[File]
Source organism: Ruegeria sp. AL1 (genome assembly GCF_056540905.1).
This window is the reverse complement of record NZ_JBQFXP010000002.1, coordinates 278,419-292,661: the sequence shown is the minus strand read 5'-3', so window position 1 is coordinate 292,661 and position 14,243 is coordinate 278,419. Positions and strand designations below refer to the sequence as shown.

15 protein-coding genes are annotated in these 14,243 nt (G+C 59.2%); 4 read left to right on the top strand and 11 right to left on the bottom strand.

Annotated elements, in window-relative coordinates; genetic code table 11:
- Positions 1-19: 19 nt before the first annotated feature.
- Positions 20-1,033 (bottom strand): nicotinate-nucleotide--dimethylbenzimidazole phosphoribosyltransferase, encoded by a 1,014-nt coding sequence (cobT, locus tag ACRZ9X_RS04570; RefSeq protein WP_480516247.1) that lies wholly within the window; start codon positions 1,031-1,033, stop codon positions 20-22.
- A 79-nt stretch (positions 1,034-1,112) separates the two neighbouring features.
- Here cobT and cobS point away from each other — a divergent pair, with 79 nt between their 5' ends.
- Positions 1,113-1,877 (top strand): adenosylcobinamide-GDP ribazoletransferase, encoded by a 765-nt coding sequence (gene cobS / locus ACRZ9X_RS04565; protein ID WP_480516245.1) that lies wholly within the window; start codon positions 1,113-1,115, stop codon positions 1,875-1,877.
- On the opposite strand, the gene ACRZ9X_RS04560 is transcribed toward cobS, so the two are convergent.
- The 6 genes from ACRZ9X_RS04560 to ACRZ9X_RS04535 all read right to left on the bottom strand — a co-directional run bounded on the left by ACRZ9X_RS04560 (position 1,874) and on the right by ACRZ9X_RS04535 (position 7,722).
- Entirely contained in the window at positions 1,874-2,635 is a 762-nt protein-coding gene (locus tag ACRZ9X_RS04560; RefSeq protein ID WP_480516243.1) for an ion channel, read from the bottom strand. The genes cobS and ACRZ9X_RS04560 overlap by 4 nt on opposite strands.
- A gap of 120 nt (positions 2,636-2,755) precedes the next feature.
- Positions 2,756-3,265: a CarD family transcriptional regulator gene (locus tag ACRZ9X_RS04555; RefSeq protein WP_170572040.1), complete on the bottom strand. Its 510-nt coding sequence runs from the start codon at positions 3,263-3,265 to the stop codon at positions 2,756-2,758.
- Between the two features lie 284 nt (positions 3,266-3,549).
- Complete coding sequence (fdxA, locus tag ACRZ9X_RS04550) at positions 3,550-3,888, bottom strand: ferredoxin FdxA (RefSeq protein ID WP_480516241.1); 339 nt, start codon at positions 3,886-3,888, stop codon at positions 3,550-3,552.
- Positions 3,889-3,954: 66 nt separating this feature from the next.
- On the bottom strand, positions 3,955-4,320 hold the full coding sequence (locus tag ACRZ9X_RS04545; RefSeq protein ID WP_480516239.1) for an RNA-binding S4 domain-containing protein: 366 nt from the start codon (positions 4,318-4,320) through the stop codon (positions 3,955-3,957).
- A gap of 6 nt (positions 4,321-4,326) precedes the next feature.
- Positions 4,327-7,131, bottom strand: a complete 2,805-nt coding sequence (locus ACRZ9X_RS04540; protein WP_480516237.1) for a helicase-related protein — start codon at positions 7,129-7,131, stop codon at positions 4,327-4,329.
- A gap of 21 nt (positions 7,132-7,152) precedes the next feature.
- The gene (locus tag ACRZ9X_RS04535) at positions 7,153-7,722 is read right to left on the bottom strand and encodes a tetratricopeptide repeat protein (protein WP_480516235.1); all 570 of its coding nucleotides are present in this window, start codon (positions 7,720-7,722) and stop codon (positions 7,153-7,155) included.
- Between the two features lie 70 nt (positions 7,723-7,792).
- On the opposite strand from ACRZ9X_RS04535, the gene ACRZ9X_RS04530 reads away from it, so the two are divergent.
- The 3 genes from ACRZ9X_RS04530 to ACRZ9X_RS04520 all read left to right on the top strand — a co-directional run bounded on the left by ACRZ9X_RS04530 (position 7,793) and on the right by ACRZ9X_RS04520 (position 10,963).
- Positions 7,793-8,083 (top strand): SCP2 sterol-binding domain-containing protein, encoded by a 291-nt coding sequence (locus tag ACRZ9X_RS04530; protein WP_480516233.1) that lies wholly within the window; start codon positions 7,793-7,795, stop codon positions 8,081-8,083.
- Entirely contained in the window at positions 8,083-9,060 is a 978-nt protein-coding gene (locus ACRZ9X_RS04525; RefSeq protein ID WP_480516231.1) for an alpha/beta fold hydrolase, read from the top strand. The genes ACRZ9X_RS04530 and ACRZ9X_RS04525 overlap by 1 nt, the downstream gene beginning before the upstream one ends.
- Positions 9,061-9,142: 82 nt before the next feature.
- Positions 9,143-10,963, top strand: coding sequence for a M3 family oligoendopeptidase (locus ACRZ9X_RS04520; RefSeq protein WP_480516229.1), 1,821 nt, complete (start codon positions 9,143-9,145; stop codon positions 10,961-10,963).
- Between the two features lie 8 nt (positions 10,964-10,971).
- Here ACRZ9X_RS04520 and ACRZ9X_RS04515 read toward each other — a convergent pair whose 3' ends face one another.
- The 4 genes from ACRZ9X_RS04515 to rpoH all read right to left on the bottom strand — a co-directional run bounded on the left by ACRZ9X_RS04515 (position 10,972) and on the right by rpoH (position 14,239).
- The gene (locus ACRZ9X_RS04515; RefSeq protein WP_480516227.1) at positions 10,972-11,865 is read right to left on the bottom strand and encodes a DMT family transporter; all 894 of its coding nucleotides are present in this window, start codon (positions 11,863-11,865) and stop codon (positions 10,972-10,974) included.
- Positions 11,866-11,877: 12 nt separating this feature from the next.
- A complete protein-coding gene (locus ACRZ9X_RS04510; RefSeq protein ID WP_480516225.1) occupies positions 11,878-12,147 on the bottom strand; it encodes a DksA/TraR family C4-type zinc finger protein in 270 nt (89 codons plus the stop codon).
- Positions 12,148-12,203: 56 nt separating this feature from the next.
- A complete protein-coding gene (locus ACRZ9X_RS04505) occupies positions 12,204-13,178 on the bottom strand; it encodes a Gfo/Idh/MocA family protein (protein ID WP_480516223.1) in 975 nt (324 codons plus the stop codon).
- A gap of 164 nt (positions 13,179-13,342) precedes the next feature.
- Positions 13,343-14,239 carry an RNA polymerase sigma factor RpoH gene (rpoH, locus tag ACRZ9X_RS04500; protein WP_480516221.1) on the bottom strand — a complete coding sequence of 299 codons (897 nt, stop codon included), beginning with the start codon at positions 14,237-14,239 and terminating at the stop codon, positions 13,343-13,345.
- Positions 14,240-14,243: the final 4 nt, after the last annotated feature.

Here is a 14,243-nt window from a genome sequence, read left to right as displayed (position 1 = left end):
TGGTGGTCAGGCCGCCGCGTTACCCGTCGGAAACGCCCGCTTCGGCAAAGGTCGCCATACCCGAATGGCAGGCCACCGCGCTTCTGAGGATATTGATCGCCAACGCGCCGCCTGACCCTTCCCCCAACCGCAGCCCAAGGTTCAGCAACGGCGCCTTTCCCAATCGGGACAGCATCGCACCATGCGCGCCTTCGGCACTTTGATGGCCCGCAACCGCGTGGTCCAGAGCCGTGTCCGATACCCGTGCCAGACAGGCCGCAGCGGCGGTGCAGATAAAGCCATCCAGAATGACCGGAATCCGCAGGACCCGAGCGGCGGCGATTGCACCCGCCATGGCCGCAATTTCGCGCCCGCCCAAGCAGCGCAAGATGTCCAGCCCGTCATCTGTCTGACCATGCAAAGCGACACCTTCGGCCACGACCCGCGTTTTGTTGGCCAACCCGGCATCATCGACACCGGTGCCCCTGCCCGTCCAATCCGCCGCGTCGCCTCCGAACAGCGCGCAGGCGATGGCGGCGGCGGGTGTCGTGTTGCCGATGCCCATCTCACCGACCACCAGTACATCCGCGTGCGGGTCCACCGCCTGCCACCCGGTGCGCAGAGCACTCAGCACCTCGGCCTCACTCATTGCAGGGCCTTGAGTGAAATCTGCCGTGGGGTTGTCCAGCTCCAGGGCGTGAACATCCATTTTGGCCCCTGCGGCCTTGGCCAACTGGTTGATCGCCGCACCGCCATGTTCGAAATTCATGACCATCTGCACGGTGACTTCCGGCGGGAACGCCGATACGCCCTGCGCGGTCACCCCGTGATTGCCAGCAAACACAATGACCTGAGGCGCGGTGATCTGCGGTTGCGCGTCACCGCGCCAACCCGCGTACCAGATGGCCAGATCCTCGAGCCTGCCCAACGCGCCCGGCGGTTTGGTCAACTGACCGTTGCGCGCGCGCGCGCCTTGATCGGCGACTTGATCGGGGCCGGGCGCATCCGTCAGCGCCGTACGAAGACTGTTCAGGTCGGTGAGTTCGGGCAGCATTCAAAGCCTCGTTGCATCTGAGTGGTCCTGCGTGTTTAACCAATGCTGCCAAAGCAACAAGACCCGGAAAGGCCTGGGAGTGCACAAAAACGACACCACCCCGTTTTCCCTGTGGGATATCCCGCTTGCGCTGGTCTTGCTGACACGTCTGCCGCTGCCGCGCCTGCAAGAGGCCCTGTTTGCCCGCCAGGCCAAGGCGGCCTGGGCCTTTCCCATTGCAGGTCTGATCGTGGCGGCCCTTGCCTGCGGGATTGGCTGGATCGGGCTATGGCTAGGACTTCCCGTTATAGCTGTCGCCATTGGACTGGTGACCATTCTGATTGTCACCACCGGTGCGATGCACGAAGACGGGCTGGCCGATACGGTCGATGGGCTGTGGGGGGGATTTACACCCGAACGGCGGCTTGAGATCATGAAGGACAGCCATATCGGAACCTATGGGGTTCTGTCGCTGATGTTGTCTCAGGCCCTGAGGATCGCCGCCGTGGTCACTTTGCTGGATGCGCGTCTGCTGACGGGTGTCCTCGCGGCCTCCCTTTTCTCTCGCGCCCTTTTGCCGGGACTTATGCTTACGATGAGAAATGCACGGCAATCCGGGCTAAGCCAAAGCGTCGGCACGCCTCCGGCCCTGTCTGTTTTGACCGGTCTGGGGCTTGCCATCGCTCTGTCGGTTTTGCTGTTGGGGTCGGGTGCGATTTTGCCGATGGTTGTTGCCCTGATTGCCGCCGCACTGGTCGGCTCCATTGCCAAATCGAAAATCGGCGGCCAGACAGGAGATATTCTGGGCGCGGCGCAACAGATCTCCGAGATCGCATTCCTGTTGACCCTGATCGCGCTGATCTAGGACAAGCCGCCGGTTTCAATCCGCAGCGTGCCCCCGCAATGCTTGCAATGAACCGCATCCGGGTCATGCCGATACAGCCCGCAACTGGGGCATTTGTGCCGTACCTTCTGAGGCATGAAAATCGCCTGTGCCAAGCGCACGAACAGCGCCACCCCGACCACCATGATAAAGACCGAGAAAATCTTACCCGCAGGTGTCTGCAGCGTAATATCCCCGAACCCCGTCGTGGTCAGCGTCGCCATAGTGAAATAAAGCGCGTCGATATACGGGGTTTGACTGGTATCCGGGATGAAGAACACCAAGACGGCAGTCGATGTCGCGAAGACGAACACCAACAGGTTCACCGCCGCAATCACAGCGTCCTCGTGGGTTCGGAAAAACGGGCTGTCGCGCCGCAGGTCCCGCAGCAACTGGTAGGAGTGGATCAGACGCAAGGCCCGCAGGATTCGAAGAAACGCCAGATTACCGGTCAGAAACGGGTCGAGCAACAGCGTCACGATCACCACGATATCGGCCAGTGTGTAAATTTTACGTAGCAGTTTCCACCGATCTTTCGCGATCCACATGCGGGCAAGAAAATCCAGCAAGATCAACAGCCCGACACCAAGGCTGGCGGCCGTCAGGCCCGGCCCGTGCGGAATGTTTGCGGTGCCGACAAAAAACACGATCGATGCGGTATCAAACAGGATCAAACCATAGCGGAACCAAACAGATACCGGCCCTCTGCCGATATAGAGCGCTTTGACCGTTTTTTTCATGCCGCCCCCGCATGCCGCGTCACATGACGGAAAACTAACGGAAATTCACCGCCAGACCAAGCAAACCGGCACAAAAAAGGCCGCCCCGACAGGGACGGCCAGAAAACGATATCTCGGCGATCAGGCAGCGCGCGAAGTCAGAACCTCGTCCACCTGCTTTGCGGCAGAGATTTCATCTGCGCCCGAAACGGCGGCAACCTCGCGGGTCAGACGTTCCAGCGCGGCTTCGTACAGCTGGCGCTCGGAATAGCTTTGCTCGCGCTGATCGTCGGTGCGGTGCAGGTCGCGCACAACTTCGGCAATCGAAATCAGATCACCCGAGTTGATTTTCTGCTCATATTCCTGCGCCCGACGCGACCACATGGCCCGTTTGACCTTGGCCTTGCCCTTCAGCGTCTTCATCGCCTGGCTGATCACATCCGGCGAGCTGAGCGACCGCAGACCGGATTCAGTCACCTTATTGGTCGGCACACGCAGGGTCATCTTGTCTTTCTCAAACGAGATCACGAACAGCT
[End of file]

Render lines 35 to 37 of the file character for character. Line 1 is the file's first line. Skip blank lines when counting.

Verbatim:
- A complete protein-coding gene (locus ACRZ9X_RS04510; RefSeq protein ID WP_480516225.1) occupies positions 11,878-12,147 on the bottom strand; it encodes a DksA/TraR family C4-type zinc finger protein in 270 nt (89 codons plus the stop codon).
- Positions 12,148-12,203: 56 nt separating this feature from the next.
- A complete protein-coding gene (locus ACRZ9X_RS04505) occupies positions 12,204-13,178 on the bottom strand; it encodes a Gfo/Idh/MocA family protein (protein ID WP_480516223.1) in 975 nt (324 codons plus the stop codon).